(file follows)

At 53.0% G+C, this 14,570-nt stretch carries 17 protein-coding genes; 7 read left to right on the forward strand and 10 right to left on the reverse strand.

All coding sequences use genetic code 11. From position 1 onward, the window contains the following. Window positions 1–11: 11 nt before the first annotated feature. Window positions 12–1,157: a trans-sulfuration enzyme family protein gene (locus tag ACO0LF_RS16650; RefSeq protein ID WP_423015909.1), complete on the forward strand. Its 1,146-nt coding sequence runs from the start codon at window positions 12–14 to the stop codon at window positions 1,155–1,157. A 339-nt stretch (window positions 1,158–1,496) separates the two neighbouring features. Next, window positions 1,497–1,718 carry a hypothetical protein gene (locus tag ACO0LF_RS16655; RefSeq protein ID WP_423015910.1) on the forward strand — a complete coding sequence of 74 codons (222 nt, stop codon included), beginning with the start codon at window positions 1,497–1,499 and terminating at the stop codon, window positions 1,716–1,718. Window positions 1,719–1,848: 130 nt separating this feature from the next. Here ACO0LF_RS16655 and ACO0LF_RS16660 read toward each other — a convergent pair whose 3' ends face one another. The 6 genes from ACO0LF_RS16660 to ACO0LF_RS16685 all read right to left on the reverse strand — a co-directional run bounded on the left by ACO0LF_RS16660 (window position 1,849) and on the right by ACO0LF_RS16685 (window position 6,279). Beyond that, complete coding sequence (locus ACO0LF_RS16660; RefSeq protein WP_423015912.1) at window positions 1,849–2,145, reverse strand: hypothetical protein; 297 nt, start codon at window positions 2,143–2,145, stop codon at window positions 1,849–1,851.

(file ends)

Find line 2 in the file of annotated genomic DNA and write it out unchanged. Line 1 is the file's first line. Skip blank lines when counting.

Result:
All coding sequences use genetic code 11. From position 1 onward, the window contains the following. Window positions 1–11: 11 nt before the first annotated feature. Window positions 12–1,157: a trans-sulfuration enzyme family protein gene (locus tag ACO0LF_RS16650; RefSeq protein ID WP_423015909.1), complete on the forward strand. Its 1,146-nt coding sequence runs from the start codon at window positions 12–14 to the stop codon at window positions 1,155–1,157. A 339-nt stretch (window positions 1,158–1,496) separates the two neighbouring features. Next, window positions 1,497–1,718 carry a hypothetical protein gene (locus tag ACO0LF_RS16655; RefSeq protein ID WP_423015910.1) on the forward strand — a complete coding sequence of 74 codons (222 nt, stop codon included), beginning with the start codon at window positions 1,497–1,499 and terminating at the stop codon, window positions 1,716–1,718. Window positions 1,719–1,848: 130 nt separating this feature from the next. Here ACO0LF_RS16655 and ACO0LF_RS16660 read toward each other — a convergent pair whose 3' ends face one another. The 6 genes from ACO0LF_RS16660 to ACO0LF_RS16685 all read right to left on the reverse strand — a co-directional run bounded on the left by ACO0LF_RS16660 (window position 1,849) and on the right by ACO0LF_RS16685 (window position 6,279). Beyond that, complete coding sequence (locus ACO0LF_RS16660; RefSeq protein WP_423015912.1) at window positions 1,849–2,145, reverse strand: hypothetical protein; 297 nt, start codon at window positions 2,143–2,145, stop codon at window positions 1,849–1,851.